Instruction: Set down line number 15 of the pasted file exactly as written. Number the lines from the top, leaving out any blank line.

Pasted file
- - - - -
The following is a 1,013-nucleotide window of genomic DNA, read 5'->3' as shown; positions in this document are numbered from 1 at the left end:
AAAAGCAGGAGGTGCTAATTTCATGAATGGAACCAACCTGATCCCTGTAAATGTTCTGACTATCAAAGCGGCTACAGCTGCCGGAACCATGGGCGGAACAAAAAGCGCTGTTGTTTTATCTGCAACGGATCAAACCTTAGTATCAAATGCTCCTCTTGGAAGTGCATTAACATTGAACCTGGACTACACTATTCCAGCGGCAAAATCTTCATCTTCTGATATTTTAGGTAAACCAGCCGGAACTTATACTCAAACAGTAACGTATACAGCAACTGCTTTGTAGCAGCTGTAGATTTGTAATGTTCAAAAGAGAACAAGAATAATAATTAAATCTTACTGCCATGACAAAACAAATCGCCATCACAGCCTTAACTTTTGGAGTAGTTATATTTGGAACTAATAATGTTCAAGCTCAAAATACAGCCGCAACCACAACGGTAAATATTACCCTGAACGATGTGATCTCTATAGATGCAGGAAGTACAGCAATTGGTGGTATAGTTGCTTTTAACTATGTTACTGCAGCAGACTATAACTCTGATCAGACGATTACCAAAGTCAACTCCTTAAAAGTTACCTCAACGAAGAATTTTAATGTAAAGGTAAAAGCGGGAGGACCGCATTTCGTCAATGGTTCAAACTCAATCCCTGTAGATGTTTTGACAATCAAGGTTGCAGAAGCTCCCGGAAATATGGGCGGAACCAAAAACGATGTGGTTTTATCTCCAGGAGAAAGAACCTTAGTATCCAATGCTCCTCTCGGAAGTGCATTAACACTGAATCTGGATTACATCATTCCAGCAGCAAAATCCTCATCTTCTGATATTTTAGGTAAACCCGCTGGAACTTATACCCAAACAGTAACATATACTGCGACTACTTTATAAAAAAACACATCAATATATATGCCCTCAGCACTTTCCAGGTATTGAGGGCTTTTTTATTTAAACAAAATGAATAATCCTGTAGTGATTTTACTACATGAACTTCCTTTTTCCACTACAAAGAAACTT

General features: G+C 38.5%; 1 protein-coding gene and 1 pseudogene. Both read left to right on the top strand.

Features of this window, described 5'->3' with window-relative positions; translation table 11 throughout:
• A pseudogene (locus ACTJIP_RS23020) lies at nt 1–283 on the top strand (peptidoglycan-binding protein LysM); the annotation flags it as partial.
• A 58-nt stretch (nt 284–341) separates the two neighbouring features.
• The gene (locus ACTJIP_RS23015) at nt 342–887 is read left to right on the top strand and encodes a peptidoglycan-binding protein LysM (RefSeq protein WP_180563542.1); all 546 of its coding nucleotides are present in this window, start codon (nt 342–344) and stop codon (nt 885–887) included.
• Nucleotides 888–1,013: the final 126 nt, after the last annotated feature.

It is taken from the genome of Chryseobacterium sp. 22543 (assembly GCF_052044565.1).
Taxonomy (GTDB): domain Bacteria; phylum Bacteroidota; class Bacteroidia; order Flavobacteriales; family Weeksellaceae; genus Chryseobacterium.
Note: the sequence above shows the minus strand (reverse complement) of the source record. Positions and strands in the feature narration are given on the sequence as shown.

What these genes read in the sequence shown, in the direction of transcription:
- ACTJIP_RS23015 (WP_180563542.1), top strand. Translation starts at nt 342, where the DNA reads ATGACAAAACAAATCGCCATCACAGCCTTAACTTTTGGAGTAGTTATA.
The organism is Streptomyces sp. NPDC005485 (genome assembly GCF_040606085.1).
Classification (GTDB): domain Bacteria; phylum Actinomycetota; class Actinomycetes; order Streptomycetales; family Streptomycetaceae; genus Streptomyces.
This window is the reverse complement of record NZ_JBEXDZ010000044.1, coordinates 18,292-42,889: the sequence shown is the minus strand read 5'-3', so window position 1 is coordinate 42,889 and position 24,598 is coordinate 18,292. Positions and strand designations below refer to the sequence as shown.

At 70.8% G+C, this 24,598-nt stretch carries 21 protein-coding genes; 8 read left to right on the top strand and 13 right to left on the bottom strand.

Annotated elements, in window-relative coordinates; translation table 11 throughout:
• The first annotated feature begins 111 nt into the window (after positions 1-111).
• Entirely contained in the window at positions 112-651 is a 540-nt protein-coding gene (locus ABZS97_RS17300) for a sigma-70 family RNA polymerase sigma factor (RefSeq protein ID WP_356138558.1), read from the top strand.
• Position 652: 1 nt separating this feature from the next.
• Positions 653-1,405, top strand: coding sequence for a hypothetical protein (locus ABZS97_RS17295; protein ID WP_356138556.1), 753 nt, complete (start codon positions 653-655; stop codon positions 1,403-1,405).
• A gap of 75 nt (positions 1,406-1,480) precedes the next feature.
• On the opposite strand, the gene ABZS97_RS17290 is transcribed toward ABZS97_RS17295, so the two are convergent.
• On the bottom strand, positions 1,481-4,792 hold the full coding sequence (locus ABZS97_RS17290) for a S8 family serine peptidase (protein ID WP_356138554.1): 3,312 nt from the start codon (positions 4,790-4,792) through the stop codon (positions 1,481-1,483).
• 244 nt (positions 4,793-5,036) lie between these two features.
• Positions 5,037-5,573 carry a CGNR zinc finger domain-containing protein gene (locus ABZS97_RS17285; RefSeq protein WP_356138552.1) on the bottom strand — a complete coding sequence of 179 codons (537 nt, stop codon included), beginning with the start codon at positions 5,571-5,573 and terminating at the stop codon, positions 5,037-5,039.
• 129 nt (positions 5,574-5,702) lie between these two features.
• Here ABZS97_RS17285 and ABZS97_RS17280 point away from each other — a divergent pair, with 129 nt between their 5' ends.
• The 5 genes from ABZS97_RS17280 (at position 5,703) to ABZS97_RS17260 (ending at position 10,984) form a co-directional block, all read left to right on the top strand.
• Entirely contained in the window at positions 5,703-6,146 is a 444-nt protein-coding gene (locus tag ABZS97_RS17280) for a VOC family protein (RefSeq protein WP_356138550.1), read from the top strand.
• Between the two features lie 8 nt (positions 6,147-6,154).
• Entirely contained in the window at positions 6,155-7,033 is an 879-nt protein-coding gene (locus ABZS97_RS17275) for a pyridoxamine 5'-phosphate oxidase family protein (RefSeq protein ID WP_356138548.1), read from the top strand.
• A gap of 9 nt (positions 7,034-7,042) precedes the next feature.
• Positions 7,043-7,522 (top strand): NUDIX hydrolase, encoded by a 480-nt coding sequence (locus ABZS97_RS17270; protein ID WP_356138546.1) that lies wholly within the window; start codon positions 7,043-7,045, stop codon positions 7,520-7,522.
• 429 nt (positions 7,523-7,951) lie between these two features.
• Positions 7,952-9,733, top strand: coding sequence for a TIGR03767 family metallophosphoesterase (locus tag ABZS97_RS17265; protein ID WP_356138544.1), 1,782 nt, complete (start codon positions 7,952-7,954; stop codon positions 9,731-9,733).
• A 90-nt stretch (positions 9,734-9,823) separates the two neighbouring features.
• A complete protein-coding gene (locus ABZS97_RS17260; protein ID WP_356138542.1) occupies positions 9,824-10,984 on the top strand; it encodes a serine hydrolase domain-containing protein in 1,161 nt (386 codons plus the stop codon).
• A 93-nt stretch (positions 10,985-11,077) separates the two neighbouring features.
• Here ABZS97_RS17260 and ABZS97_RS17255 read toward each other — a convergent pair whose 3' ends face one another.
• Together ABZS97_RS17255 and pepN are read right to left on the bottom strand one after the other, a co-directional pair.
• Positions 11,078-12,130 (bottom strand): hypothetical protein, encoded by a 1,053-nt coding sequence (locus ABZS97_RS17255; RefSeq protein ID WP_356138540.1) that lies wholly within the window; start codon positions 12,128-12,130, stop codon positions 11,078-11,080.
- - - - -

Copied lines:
Classification (GTDB): domain Bacteria; phylum Actinomycetota; class Actinomycetes; order Streptomycetales; family Streptomycetaceae; genus Streptomyces.